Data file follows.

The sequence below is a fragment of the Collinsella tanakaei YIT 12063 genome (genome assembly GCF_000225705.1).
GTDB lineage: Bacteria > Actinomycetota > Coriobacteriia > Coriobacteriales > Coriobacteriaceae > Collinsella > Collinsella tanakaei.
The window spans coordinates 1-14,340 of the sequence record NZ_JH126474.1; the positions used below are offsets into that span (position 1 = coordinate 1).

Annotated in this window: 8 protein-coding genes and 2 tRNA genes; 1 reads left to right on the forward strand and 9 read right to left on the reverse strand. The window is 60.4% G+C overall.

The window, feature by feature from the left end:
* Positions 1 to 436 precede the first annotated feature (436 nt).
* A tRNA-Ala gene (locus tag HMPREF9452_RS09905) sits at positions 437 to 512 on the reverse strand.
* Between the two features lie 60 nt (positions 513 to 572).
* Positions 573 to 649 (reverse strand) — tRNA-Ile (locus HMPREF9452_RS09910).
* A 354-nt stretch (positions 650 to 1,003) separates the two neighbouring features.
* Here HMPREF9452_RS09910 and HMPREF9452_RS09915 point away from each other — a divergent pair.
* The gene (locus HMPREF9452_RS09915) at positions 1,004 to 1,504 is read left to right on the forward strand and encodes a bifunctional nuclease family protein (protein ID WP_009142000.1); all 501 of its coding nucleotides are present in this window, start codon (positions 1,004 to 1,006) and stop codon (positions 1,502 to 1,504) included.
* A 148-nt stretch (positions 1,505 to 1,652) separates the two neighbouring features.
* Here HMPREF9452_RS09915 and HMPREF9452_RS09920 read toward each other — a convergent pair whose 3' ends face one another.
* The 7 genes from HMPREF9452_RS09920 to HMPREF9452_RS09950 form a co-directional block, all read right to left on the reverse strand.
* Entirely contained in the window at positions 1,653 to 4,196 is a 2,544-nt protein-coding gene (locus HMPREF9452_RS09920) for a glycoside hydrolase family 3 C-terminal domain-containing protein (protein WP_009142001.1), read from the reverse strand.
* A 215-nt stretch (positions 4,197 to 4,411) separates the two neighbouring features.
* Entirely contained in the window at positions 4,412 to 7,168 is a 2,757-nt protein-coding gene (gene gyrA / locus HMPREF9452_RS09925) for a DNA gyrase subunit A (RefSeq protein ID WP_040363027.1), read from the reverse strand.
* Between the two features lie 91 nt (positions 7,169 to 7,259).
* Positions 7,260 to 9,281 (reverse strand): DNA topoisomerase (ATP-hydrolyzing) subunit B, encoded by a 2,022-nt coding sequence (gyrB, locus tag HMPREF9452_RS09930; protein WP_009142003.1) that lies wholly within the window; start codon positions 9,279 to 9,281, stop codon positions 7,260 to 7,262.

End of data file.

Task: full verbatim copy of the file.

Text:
The sequence below is a fragment of the Collinsella tanakaei YIT 12063 genome (genome assembly GCF_000225705.1).
GTDB lineage: Bacteria > Actinomycetota > Coriobacteriia > Coriobacteriales > Coriobacteriaceae > Collinsella > Collinsella tanakaei.
The window spans coordinates 1-14,340 of the sequence record NZ_JH126474.1; the positions used below are offsets into that span (position 1 = coordinate 1).

Annotated in this window: 8 protein-coding genes and 2 tRNA genes; 1 reads left to right on the forward strand and 9 read right to left on the reverse strand. The window is 60.4% G+C overall.

The window, feature by feature from the left end:
* Positions 1 to 436 precede the first annotated feature (436 nt).
* A tRNA-Ala gene (locus tag HMPREF9452_RS09905) sits at positions 437 to 512 on the reverse strand.
* Between the two features lie 60 nt (positions 513 to 572).
* Positions 573 to 649 (reverse strand) — tRNA-Ile (locus HMPREF9452_RS09910).
* A 354-nt stretch (positions 650 to 1,003) separates the two neighbouring features.
* Here HMPREF9452_RS09910 and HMPREF9452_RS09915 point away from each other — a divergent pair.
* The gene (locus HMPREF9452_RS09915) at positions 1,004 to 1,504 is read left to right on the forward strand and encodes a bifunctional nuclease family protein (protein ID WP_009142000.1); all 501 of its coding nucleotides are present in this window, start codon (positions 1,004 to 1,006) and stop codon (positions 1,502 to 1,504) included.
* A 148-nt stretch (positions 1,505 to 1,652) separates the two neighbouring features.
* Here HMPREF9452_RS09915 and HMPREF9452_RS09920 read toward each other — a convergent pair whose 3' ends face one another.
* The 7 genes from HMPREF9452_RS09920 to HMPREF9452_RS09950 form a co-directional block, all read right to left on the reverse strand.
* Entirely contained in the window at positions 1,653 to 4,196 is a 2,544-nt protein-coding gene (locus HMPREF9452_RS09920) for a glycoside hydrolase family 3 C-terminal domain-containing protein (protein WP_009142001.1), read from the reverse strand.
* A 215-nt stretch (positions 4,197 to 4,411) separates the two neighbouring features.
* Entirely contained in the window at positions 4,412 to 7,168 is a 2,757-nt protein-coding gene (gene gyrA / locus HMPREF9452_RS09925) for a DNA gyrase subunit A (RefSeq protein ID WP_040363027.1), read from the reverse strand.
* Between the two features lie 91 nt (positions 7,169 to 7,259).
* Positions 7,260 to 9,281 (reverse strand): DNA topoisomerase (ATP-hydrolyzing) subunit B, encoded by a 2,022-nt coding sequence (gyrB, locus tag HMPREF9452_RS09930; protein WP_009142003.1) that lies wholly within the window; start codon positions 9,279 to 9,281, stop codon positions 7,260 to 7,262.